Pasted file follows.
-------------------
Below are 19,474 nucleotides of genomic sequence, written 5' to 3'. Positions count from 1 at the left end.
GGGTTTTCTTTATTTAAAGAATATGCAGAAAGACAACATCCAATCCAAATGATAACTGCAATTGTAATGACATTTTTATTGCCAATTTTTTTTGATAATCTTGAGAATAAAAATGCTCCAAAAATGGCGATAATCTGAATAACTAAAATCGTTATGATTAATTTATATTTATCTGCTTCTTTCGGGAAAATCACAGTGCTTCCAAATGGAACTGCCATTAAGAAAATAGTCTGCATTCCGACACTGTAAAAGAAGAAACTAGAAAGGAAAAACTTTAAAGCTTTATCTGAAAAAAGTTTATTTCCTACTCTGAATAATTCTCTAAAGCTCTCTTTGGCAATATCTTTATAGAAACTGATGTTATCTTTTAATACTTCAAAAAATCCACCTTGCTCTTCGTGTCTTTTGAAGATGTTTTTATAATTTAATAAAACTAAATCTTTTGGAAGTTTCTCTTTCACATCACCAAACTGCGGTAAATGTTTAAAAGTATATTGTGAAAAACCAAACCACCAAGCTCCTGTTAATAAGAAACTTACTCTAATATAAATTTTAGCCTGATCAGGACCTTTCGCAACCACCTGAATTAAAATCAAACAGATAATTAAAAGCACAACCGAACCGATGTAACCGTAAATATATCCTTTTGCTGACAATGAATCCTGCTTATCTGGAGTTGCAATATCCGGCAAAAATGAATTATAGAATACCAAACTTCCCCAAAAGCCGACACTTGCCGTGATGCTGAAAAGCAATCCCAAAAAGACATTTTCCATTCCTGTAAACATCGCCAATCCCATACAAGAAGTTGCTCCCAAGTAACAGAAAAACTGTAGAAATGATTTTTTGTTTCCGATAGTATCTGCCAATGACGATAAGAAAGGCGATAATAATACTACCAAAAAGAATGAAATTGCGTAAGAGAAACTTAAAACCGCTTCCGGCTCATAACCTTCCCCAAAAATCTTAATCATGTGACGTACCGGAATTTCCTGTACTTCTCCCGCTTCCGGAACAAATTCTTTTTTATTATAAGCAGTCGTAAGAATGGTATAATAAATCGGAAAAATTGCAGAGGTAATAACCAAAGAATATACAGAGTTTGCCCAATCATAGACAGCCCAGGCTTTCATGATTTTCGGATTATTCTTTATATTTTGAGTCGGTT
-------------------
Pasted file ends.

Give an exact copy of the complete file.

Below are 19,474 nucleotides of genomic sequence, written 5' to 3'. Positions count from 1 at the left end.
GGGTTTTCTTTATTTAAAGAATATGCAGAAAGACAACATCCAATCCAAATGATAACTGCAATTGTAATGACATTTTTATTGCCAATTTTTTTTGATAATCTTGAGAATAAAAATGCTCCAAAAATGGCGATAATCTGAATAACTAAAATCGTTATGATTAATTTATATTTATCTGCTTCTTTCGGGAAAATCACAGTGCTTCCAAATGGAACTGCCATTAAGAAAATAGTCTGCATTCCGACACTGTAAAAGAAGAAACTAGAAAGGAAAAACTTTAAAGCTTTATCTGAAAAAAGTTTATTTCCTACTCTGAATAATTCTCTAAAGCTCTCTTTGGCAATATCTTTATAGAAACTGATGTTATCTTTTAATACTTCAAAAAATCCACCTTGCTCTTCGTGTCTTTTGAAGATGTTTTTATAATTTAATAAAACTAAATCTTTTGGAAGTTTCTCTTTCACATCACCAAACTGCGGTAAATGTTTAAAAGTATATTGTGAAAAACCAAACCACCAAGCTCCTGTTAATAAGAAACTTACTCTAATATAAATTTTAGCCTGATCAGGACCTTTCGCAACCACCTGAATTAAAATCAAACAGATAATTAAAAGCACAACCGAACCGATGTAACCGTAAATATATCCTTTTGCTGACAATGAATCCTGCTTATCTGGAGTTGCAATATCCGGCAAAAATGAATTATAGAATACCAAACTTCCCCAAAAGCCGACACTTGCCGTGATGCTGAAAAGCAATCCCAAAAAGACATTTTCCATTCCTGTAAACATCGCCAATCCCATACAAGAAGTTGCTCCCAAGTAACAGAAAAACTGTAGAAATGATTTTTTGTTTCCGATAGTATCTGCCAATGACGATAAGAAAGGCGATAATAATACTACCAAAAAGAATGAAATTGCGTAAGAGAAACTTAAAACCGCTTCCGGCTCATAACCTTCCCCAAAAATCTTAATCATGTGACGTACCGGAATTTCCTGTACTTCTCCCGCTTCCGGAACAAATTCTTTTTTATTATAAGCAGTCGTAAGAATGGTATAATAAATCGGAAAAATTGCAGAGGTAATAACCAAAGAATATACAGAGTTTGCCCAATCATAGACAGCCCAGGCTTTCATGATTTTCGGATTATTCTTTATATTTTGAGTCGGTT